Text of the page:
Current Liquidity (IRIS)
In business, liquidity is a term to indicate the capacity of a company or individual to immediately convert its assets to cash without having to incur significant losses. A company that is considered liquid faces lesser risk of not being able to pay its debts. It also has a greater financial flexibility for better opportunities to invest. Liquidity in business is of two types. The first one is quick liquidity. Quick liquidity includes funds such as cash, the most liquid asset; government bonds, and short term investments that can be turned to cash quickly as the need arises. The second type is the current liquidity, which indicates real estate possessions and other similar assets that cannot be liquidated instantly, but can eventually be sold or converted to cash easily. However, fixed assets are not considered liquid assets since it is not actively traded in highly-controlled markets.
There are several ways to determine liquidity. The most common is through the use of liquidity ratios, such as current ratio, quick ratio, inventory turn over, and current liability ratio. These ratios are computed using a formula for each type. All liquidity ratios measure the practicality of a certain company.
On the other hand, liquidity in insurance designates the capacity of the insurance holder to acquire the cash value of an insurance policy collected before death. A best example to this is a whole life insurance policy because policy holders of this type of insurance secure a loan against the accrued cash value of the policy. Life insurances are considered one of the best investment strategies. This is because a life insurance policy can turn out to be a liquid asset source for the beneficiary on the death of the policy holder. Thus, a life insurance policy that is more liquid is more beneficial. One reason is because beneficiaries of such insurance policies can opt to collect the insurance proceeds in lump sum, allowing the receiver to use the money for final expenses in line with the insurance as well as for other financial obligations. A proceeds taken as lump sum is also tax-free. However, beneficiaries can collect the proceeds aside from the lump sum method by way of purchasing an annuity. In this case, the beneficiary will receive a fixed amount of the proceeds every month throughout his life.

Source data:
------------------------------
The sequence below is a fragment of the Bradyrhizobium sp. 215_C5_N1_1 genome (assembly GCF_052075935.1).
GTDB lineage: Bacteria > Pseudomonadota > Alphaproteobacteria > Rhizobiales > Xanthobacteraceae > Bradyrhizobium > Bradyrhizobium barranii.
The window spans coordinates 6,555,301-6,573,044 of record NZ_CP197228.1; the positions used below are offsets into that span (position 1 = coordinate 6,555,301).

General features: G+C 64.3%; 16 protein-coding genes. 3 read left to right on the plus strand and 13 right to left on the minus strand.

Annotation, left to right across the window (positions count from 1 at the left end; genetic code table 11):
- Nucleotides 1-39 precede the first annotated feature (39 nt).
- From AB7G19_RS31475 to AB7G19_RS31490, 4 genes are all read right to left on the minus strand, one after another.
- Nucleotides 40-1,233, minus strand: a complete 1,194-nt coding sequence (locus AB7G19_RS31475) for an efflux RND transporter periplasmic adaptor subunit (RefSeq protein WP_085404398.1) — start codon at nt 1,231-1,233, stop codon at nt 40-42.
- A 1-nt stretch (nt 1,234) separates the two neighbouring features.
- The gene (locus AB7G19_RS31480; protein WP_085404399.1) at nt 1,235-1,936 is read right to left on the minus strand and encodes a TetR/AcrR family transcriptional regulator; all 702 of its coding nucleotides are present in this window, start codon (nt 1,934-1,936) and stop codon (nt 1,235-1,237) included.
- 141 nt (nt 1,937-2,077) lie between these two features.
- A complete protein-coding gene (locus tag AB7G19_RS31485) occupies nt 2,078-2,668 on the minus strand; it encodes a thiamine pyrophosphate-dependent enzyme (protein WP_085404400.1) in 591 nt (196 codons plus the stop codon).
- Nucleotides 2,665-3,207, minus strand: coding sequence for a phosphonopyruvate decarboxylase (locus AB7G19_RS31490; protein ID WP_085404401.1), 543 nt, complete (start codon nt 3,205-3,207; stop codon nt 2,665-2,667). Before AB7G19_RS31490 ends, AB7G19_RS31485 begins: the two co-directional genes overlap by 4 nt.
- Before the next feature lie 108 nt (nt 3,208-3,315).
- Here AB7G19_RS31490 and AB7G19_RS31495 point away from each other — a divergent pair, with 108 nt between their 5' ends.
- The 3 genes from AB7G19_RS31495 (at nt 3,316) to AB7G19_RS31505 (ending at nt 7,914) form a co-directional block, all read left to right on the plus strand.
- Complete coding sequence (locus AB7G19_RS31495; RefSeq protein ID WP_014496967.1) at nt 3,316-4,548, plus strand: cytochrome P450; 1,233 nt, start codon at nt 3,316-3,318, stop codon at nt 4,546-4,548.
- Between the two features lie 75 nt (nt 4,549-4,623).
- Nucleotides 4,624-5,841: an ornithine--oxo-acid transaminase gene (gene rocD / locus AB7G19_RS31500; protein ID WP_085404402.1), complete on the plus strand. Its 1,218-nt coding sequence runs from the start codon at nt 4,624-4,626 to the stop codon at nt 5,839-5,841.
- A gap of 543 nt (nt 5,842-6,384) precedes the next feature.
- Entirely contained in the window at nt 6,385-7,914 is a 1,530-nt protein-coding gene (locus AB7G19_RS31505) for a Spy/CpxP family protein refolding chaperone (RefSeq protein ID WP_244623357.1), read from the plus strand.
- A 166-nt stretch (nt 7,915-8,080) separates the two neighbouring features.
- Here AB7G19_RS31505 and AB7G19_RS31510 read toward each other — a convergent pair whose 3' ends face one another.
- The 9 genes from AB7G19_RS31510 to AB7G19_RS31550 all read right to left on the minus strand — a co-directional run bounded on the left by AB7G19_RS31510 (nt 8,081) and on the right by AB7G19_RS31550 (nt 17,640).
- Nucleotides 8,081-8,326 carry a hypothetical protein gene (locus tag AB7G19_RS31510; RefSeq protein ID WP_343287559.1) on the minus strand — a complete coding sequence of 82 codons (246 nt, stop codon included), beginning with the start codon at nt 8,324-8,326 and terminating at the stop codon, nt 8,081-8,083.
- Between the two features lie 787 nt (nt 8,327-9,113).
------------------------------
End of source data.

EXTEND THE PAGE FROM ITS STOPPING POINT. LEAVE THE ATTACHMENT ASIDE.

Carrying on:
There is also a ratio to measure current liquidity in life insurance policies. This is called the current liquidity (IRIS). This ratio determines the fraction of liabilities protected by productive cash and investments that are unaffiliated. The current liquidity ratio presumes the degree of collectability for all recoverable amounts on paid losses, unpaid losses, and premiums unearned from reinsurers. This is computed by adding cash, invested assets that are unaffiliated, other property encumbrances to total net liabilities, and the balance payable on reinsurance ceded. This ratio must be expressed in percentage form. If the ratio falls below 100, the solvency of the company relies on the marketability or collectability of investments in affiliates and premium balances.